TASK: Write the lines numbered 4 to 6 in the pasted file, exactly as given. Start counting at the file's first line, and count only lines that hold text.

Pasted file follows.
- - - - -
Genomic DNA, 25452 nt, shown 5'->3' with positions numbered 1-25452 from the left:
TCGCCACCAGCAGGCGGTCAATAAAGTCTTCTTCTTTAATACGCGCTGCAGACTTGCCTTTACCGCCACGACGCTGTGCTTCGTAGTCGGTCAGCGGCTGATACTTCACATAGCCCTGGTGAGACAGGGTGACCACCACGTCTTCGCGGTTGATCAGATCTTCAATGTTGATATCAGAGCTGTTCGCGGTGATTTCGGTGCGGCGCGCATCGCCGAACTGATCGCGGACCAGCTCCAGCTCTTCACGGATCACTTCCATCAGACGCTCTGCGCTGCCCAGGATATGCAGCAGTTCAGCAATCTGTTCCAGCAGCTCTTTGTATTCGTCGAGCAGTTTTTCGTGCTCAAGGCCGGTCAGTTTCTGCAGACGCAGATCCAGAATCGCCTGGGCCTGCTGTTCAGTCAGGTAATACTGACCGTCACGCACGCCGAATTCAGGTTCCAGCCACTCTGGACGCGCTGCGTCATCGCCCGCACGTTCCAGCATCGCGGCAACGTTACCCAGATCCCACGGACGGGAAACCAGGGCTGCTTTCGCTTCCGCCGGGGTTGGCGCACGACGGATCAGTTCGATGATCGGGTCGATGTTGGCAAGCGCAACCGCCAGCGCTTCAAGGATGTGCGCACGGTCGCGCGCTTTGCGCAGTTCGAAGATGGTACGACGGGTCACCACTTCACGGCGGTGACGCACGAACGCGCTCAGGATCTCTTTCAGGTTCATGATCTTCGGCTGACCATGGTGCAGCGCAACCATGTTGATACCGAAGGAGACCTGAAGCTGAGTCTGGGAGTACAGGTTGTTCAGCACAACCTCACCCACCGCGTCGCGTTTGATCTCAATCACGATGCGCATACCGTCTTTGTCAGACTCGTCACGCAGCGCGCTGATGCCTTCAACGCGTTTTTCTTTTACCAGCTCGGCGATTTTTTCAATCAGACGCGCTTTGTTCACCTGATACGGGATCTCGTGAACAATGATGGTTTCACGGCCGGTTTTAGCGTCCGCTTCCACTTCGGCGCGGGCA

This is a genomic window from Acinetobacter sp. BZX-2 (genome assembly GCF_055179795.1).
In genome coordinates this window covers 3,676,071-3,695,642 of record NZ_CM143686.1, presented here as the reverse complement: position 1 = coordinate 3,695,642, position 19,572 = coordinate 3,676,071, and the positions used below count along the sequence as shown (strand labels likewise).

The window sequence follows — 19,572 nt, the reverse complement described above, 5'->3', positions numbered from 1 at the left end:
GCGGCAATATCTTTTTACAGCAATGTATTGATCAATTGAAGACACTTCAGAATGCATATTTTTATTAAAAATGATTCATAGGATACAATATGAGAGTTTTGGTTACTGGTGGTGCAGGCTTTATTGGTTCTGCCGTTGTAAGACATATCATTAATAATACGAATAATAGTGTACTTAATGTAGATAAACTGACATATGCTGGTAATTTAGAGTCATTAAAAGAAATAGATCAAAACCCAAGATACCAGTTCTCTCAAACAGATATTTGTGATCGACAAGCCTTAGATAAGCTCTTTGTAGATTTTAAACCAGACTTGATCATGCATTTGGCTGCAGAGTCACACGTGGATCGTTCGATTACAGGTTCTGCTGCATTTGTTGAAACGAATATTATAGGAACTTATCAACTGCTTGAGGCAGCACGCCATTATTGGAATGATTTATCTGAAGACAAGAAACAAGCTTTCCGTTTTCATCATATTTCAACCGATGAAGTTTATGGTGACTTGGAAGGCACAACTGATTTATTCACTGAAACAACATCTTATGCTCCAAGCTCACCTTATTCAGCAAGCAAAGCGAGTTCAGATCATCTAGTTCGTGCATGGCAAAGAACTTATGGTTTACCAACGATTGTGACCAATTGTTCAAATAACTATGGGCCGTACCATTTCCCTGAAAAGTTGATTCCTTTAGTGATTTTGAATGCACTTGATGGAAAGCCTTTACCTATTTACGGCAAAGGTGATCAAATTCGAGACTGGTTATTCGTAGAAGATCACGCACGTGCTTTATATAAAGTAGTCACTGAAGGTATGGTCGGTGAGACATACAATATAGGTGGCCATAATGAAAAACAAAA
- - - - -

In genome coordinates this window covers 3,676,071-3,695,642 of record NZ_CM143686.1, presented here as the reverse complement: position 1 = coordinate 3,695,642, position 19,572 = coordinate 3,676,071, and the positions used below count along the sequence as shown (strand labels likewise).

The window sequence follows — 19,572 nt, the reverse complement described above, 5'->3', positions numbered from 1 at the left end:
GCGGCAATATCTTTTTACAGCAATGTATTGATCAATTGAAGACACTTCAGAATGCATATTTTTATTAAAAATGATTCATAGGATACAATATGAGAGTTTTGGTTACTGGTGGTGCAGGCTTTATTGGTTCTGCCGTTGTAAGACATATCATTAATAATACGAATAATAGTGTACTTAATGTAGATAAACTGACATATGCTGGTAATTTAGAGTCATTAAAAGAAATAGATCAAAACCCAAGATACCAGTTCTCTCAAACAGATATTTGTGATCGACAAGCCTTAGATAAGCTCTTTGTAGATTTTAAACCAGACTTGATCATGCATTTGGCTGCAGAGTCACACGTGGATCGTTCGATTACAGGTTCTGCTGCATTTGTTGAAACGAATATTATAGGAACTTATCAACTGCTTGAGGCAGCACGCCATTATTGGAATGATTTATCTGAAGACAAGAAACAAGCTTTCCGTTTTCATCATATTTCAACCGATGAAGTTTATGGTGACTTGGAAGGCACAACTGATTTATTCACTGAAACAACATCTTATGCTCCAAGCTCACCTTATTCAGCAAGCAAAGCGAGTTCAGATCATCTAGTTCGTGCATGGCAAAGAACTTATGGTTTACCAACGATTGTGACCAATTGTTCAAATAACTATGGGCCGTACCATTTCCCTGAAAAGTTGATTCCTTTAGTGATTTTGAATGCACTTGATGGAAAGCCTTTACCTATTTACGGCAAAGGTGATCAAATTCGAGACTGGTTATTCGTAGAAGATCACGCACGTGCTTTATATAAAGTAGTCACTGAAGGTATGGTCGGTGAGACATACAATATAGGTGGCCATAATGAAAAACAAAA